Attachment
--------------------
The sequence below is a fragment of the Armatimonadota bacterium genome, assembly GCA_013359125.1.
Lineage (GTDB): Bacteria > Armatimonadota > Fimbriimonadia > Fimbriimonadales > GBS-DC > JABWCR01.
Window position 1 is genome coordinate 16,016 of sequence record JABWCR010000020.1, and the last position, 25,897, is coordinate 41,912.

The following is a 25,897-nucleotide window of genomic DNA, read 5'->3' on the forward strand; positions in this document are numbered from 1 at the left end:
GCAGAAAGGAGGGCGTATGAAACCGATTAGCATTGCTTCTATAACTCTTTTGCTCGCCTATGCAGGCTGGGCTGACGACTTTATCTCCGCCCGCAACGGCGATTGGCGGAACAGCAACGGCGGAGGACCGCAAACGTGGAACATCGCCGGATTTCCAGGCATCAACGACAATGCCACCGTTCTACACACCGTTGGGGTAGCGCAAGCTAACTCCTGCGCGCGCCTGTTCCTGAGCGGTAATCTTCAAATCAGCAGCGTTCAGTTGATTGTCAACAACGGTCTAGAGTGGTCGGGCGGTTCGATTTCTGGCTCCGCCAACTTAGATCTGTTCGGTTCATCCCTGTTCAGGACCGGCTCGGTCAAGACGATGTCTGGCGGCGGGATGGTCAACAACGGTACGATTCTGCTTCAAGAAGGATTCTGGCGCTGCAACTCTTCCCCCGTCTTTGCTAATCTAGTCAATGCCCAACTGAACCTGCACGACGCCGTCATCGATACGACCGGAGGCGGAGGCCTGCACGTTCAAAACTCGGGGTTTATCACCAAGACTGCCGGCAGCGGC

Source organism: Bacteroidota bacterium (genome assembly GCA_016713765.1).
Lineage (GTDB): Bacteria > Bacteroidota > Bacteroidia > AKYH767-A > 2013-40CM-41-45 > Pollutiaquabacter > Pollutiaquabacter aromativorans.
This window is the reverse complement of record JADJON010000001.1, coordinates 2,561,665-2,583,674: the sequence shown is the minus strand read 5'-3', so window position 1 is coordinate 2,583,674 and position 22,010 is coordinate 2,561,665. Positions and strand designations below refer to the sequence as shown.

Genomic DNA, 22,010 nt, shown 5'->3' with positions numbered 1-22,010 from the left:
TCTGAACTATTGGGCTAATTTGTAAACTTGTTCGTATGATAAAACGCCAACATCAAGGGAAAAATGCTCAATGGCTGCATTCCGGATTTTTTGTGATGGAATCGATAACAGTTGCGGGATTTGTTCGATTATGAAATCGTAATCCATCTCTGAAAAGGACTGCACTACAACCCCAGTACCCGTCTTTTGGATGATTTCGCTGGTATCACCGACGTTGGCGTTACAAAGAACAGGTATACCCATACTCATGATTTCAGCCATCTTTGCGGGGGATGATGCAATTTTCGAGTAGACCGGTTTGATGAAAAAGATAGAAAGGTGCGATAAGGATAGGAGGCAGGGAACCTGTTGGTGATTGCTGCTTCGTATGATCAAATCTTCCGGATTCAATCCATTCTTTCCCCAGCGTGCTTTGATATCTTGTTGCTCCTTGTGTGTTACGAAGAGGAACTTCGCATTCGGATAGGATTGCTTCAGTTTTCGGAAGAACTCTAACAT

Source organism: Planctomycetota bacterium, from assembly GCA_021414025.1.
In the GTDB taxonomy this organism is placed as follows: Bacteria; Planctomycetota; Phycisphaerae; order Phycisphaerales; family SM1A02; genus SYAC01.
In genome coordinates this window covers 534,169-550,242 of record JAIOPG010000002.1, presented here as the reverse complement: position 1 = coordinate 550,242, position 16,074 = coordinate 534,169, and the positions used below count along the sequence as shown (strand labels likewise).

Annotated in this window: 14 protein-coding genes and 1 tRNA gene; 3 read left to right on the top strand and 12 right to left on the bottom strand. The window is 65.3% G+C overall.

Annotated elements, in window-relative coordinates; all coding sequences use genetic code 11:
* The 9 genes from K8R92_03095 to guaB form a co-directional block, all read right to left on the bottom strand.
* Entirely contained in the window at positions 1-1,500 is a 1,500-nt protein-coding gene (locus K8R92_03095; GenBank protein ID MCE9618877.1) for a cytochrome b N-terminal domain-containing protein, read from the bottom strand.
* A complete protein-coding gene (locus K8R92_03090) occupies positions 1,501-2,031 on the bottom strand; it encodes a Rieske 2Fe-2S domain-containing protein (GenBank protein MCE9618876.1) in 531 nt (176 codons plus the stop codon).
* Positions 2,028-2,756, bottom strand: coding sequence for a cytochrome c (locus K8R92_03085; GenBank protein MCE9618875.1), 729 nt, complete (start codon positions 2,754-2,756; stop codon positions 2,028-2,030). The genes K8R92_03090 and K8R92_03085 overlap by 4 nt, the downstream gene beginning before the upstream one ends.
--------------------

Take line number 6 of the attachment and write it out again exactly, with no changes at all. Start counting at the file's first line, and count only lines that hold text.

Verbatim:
Source organism: Bacteroidota bacterium (genome assembly GCA_016713765.1).